I ho most authoritative source of arrival/departure information for a given harbor is ilin Ilmenarheio (port authority). The port police maintain complete, up-to-the-hour ■.< :hedules (dhromoloyia) of all craft docking and sailing within their jurisdiction and I Hive phone numbers of every other port authority in Greece. Thus you can call ahead (rom point A to make sure you won’t get stranded unwillingly for a week at point B. It helps to know Greek since those on duty cannot be depended on to speak •orviceable English; fast-talking travelers may even get port policemen to make pnrtlnent phone calls on their behalf. The next best source of information is a fat imporback publication known as the Greek Travel Pages, revised and updated monthly. These invaluable compendia of trivia usually lie about the lobbies of posh hotels and travel agencies. Not only can you obtain a good idea of the schedules (and fitros) of virtually any ferry in Greece for that month, but you can also see timetables for many trains, buses and planes moving into, out of and around Greece.

Ferry schedules handed out by the Athens tourist office, covering departures from Piraeus, Lavrio and Rafina, are nearly always incomplete or mistaken and should be vlowed with skepticism.

In addition to the big liner services neighboring islands are often connected, eapeciall in summer, by swarms of 10- to 20 meter kaikia (caiques). A kaiki is an Informal, one-family entrepreneurial operation where lack of comfort is compensated for by character. Caiques are ugually not any less expensive than the big boats, but often they’re the only way 9* moving perpendicularly to the main shipping lines.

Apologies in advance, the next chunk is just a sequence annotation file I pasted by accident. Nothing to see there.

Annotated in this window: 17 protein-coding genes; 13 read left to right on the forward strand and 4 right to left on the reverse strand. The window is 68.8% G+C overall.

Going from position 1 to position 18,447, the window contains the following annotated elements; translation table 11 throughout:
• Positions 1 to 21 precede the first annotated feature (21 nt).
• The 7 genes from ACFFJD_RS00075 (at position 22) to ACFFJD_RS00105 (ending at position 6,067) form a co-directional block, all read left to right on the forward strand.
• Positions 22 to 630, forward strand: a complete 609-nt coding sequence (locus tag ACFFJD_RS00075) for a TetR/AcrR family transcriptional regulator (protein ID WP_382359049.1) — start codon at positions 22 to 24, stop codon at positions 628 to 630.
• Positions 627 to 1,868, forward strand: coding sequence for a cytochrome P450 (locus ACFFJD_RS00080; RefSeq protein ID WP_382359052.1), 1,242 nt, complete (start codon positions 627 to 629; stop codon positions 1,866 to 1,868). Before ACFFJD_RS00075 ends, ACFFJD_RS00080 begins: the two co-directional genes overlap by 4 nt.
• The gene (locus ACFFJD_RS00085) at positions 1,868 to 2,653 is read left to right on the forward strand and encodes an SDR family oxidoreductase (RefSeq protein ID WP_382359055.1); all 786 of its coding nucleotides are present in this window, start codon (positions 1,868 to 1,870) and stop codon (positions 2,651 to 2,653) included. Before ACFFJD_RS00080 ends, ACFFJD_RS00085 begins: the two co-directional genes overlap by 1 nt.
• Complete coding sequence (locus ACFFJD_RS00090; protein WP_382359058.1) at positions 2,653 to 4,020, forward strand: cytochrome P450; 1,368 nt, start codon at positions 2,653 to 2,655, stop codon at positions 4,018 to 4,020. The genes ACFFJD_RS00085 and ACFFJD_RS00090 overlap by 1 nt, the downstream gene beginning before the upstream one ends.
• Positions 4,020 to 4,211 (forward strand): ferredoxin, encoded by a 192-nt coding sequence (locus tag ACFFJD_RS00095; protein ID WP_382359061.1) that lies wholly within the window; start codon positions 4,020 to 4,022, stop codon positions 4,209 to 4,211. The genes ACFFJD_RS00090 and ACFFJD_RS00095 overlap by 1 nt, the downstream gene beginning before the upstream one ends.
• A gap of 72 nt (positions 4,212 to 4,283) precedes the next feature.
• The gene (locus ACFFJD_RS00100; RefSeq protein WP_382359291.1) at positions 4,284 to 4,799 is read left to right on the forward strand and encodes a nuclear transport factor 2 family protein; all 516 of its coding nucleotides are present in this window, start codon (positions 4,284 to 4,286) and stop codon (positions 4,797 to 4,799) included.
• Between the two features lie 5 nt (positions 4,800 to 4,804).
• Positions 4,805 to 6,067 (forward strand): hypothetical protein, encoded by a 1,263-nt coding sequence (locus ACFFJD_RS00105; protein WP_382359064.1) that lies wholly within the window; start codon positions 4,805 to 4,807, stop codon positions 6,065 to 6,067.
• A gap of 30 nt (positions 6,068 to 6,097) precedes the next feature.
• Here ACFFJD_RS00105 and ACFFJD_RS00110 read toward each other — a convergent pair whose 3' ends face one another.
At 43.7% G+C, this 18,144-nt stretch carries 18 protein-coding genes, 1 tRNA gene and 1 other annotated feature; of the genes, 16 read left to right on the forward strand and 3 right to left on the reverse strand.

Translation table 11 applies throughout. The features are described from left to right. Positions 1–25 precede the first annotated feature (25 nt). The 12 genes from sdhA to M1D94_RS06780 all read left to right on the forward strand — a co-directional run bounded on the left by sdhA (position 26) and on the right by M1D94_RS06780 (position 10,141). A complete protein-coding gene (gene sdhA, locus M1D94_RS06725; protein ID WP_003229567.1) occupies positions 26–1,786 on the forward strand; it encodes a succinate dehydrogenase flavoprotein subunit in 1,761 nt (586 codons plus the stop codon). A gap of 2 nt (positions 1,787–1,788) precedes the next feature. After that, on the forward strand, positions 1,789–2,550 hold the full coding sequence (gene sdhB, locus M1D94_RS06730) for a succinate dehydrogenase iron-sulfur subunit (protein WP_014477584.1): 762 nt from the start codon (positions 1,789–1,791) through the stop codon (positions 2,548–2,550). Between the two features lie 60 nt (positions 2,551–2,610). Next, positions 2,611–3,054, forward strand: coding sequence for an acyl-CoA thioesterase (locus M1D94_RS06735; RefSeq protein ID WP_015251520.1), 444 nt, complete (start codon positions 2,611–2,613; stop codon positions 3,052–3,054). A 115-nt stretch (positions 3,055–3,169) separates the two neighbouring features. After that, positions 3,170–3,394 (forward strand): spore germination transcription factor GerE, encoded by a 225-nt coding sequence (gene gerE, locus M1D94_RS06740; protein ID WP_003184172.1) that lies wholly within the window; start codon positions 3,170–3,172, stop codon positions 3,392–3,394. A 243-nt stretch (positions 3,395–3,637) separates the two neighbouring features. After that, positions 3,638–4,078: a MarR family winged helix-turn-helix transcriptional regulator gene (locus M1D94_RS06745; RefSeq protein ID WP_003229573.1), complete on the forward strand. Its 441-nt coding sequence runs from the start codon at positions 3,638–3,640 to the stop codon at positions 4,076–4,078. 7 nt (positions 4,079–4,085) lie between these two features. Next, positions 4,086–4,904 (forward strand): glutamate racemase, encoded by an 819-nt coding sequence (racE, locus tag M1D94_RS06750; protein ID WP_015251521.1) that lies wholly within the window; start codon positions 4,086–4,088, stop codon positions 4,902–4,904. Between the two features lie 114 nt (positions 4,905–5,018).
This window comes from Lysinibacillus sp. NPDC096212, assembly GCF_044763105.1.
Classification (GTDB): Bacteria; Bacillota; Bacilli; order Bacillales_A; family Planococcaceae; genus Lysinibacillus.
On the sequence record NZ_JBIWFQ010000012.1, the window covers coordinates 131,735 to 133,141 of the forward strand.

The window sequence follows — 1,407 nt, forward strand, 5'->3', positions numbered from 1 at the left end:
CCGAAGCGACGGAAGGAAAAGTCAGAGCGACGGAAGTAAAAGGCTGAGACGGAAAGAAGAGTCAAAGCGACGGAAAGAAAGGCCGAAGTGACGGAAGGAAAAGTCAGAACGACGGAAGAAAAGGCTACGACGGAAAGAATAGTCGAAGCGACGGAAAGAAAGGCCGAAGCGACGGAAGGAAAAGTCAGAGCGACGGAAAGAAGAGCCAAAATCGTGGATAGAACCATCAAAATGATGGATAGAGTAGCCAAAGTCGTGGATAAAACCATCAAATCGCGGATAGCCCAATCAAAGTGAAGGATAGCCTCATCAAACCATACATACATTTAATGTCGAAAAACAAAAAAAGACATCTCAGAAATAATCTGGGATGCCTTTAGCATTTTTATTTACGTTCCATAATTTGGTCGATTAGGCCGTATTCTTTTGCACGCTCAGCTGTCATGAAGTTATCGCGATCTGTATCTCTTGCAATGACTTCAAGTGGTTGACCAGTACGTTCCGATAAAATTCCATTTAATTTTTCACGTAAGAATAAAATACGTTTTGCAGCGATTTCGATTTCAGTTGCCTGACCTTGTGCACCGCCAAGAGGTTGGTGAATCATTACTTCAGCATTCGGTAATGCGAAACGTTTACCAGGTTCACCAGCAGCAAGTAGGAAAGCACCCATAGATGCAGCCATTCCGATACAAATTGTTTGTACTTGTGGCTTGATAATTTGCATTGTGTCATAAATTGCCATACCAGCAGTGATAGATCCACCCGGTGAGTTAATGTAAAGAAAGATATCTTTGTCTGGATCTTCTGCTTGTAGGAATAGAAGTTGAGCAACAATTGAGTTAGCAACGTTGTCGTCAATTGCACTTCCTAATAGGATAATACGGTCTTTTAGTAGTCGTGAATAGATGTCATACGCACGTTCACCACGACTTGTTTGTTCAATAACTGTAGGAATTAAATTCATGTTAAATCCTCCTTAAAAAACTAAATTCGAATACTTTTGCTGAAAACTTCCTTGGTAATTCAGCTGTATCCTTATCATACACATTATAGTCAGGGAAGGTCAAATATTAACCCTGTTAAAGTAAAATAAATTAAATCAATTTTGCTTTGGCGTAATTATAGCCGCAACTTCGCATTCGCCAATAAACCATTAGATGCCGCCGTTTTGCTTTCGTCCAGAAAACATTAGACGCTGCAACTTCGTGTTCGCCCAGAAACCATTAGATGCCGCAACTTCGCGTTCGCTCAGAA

Hydrofoils connect Piraeus with the Argo-Saronic islands, Monemvassia, Yithion iind Kithera; in recent years service has been instituted between certain of th§ Kykladhes and the Dhodhekanisos. They are twice as fast and twice as costly as conventional steams, but provide a rough ride in heavy seas and are not for the seasick prone.

Trains are cheap (30 percent less than buses, 55 percent on round-trip fares), nearly as fast as road vehicles, depart two to six times daily per route and leave promptly from the initial station of the run. On the minus side, cars are often unheated in winter, food service is scarce and costly and as a rule trains are full and invariably half an hour late by the end of the line. OSE also runs a prompter, supplemental coach service between major stops, in effect doubling departure frequencies. But this will not stop at intermediate points and is almost as costly as buses (see below).   Also they have recently been seriously cut back and go hardly anywhere other than the main Athens- Alexandroupoli line.